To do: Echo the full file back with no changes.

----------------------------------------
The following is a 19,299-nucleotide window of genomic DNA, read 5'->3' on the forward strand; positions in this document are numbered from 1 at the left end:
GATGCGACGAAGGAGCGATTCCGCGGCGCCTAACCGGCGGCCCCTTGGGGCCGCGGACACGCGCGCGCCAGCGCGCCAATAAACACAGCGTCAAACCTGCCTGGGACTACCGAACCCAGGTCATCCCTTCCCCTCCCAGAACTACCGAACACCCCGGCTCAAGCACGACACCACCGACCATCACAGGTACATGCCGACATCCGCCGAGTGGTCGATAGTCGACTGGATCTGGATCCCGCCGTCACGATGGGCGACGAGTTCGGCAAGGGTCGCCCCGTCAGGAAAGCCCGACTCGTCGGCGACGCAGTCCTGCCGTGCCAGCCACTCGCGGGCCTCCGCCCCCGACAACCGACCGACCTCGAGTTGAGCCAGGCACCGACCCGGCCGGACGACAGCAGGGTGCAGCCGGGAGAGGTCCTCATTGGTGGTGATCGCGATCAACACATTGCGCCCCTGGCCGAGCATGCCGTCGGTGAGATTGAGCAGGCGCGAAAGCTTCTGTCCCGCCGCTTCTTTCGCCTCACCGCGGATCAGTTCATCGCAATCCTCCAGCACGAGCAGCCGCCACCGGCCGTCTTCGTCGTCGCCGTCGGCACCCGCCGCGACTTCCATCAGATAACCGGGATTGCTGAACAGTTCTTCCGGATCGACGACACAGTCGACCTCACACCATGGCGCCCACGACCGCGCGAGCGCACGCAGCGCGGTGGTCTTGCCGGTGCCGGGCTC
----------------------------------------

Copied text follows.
The following is a 19,299-nucleotide window of genomic DNA, read 5'->3' on the forward strand; positions in this document are numbered from 1 at the left end:
GATGCGACGAAGGAGCGATTCCGCGGCGCCTAACCGGCGGCCCCTTGGGGCCGCGGACACGCGCGCGCCAGCGCGCCAATAAACACAGCGTCAAACCTGCCTGGGACTACCGAACCCAGGTCATCCCTTCCCCTCCCAGAACTACCGAACACCCCGGCTCAAGCACGACACCACCGACCATCACAGGTACATGCCGACATCCGCCGAGTGGTCGATAGTCGACTGGATCTGGATCCCGCCGTCACGATGGGCGACGAGTTCGGCAAGGGTCGCCCCGTCAGGAAAGCCCGACTCGTCGGCGACGCAGTCCTGCCGTGCCAGCCACTCGCGGGCCTCCGCCCCCGACAACCGACCGACCTCGAGTTGAGCCAGGCACCGACCCGGCCGGACGACAGCAGGGTGCAGCCGGGAGAGGTCCTCATTGGTGGTGATCGCGATCAACACATTGCGCCCCTGGCCGAGCATGCCGTCGGTGAGATTGAGCAGGCGCGAAAGCTTCTGTCCCGCCGCTTCTTTCGCCTCACCGCGGATCAGTTCATCGCAATCCTCCAGCACGAGCAGCCGCCACCGGCCGTCTTCGTCGTCGCCGTCGGCACCCGCCGCGACTTCCATCAGATAACCGGGATTGCTGAACAGTTCTTCCGGATCGACGACACAGTCGACCTCACACCATGGCGCCCACGACCGCGCGAGCGCACGCAGCGCGGTGGTCTTGCCGGTGCCGGGCTC